[Phys. Rev. Lett. 119, 180502] Published Mon Oct 30, 2017

Authors: Marcelo GleiserDamian Sowinski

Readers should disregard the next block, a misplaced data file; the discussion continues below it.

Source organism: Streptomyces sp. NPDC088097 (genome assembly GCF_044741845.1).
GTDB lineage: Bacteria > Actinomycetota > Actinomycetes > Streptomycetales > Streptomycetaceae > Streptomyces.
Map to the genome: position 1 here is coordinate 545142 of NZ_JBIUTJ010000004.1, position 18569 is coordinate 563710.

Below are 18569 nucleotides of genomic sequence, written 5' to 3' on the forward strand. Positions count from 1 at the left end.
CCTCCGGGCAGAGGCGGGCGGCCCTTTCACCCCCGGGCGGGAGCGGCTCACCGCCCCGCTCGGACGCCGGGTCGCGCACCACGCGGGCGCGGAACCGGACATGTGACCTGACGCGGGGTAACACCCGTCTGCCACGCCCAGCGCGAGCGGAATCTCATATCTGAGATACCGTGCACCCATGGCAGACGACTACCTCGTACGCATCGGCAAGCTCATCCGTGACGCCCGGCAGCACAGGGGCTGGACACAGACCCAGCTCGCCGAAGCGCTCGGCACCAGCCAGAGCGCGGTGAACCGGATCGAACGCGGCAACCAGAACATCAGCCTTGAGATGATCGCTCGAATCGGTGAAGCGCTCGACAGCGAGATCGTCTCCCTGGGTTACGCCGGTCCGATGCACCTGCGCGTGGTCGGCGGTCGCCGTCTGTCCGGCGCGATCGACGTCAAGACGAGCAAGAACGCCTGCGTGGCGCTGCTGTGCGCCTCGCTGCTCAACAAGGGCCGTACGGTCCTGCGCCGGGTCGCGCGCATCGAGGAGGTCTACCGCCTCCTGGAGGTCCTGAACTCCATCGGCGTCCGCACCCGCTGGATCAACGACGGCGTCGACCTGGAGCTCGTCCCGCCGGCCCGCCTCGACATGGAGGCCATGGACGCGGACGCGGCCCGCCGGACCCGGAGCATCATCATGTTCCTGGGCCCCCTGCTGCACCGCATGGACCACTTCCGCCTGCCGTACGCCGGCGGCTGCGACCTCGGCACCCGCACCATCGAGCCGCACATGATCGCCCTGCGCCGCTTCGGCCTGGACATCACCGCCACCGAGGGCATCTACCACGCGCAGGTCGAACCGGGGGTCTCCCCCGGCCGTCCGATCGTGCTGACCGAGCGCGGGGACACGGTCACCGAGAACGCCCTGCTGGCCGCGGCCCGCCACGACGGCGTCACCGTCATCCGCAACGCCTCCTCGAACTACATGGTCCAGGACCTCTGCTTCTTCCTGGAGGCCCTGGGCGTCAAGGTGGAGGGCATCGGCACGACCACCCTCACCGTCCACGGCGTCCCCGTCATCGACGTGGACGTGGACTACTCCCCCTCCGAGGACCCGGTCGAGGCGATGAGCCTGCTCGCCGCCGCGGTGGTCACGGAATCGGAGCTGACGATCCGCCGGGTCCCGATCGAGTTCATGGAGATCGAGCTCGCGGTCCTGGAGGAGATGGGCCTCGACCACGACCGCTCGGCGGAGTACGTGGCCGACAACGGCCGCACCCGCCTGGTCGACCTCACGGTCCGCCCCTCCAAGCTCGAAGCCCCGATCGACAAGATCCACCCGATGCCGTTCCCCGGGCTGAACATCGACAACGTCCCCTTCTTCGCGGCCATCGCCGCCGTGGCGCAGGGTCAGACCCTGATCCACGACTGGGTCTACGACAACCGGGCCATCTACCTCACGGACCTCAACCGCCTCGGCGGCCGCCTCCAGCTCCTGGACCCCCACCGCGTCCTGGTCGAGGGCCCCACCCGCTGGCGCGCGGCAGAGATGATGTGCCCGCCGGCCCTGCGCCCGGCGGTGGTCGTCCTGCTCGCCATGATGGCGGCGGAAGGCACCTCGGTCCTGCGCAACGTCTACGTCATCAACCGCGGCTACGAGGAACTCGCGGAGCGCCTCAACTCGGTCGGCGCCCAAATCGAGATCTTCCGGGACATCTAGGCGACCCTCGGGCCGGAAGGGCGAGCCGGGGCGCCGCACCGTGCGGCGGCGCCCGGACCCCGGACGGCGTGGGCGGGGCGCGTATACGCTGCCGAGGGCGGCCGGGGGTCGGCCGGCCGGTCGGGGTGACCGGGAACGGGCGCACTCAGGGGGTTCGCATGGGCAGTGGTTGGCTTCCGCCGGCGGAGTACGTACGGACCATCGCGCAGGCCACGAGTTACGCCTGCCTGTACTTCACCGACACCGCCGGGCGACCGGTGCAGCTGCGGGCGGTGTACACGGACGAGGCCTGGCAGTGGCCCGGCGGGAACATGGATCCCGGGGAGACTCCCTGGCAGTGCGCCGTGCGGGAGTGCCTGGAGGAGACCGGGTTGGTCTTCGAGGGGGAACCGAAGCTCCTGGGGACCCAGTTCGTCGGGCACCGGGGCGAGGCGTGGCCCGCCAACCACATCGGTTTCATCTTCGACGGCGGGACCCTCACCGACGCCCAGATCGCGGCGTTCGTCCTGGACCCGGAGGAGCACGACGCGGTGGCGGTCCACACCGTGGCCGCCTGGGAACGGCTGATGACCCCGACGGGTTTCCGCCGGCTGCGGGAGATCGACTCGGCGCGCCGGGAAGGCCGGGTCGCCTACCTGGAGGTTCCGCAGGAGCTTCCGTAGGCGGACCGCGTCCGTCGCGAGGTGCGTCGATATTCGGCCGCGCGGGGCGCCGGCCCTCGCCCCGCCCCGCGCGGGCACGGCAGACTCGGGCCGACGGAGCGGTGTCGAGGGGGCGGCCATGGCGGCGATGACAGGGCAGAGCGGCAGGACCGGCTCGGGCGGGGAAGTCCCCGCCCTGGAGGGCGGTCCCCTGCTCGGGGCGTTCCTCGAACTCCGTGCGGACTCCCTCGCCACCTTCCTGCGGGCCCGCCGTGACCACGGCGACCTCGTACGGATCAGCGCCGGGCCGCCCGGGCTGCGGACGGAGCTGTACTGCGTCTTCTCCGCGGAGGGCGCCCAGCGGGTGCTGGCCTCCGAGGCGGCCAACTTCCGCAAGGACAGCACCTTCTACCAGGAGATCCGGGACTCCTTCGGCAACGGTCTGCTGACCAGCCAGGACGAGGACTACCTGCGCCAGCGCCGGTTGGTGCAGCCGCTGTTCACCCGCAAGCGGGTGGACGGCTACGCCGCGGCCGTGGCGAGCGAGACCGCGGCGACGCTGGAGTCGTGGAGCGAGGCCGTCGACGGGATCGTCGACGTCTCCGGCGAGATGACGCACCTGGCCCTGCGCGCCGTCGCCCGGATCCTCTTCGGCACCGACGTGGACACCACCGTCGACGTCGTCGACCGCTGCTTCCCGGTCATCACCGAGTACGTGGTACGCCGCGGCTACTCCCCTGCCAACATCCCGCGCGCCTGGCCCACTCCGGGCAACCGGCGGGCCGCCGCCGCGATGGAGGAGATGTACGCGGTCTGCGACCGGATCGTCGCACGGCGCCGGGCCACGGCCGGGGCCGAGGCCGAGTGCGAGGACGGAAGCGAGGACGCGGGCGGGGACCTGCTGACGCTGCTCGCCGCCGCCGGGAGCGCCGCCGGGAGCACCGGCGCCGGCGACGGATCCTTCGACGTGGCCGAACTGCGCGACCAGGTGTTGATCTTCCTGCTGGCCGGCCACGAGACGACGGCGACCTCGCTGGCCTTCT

Science is a constructed narrative of the natural world based on information gathering and its subsequent analysis. In this essay, we develop a novel approach to the epistemic foundations of the scientific narrative, as based on our experiential interactions with the natural world. We first review some of the basic aspects of both Bayesian statistics and Shannon’s information theory as applied to the construction of meaningful conceptualization of the natural world. This conceptualization is rendered through the maps we construct of the world based on our limited knowledge of reality. We propose a path from experience to information and physics based on the notion that information is experience that induces change in an Epistemic Agent (EA): the change may be local and focused to a minor aspect of reality or it may be broad and worldview-changing. We illustrate our approach through an analysis of a measure of spatial complexity proposed by one of us called Configuration Entropy (CE), and establish a link between experience at the cognitive level and information content, showing that the CE is a quantitative measure of how much information in spatial-complexity the external world hides from an EA.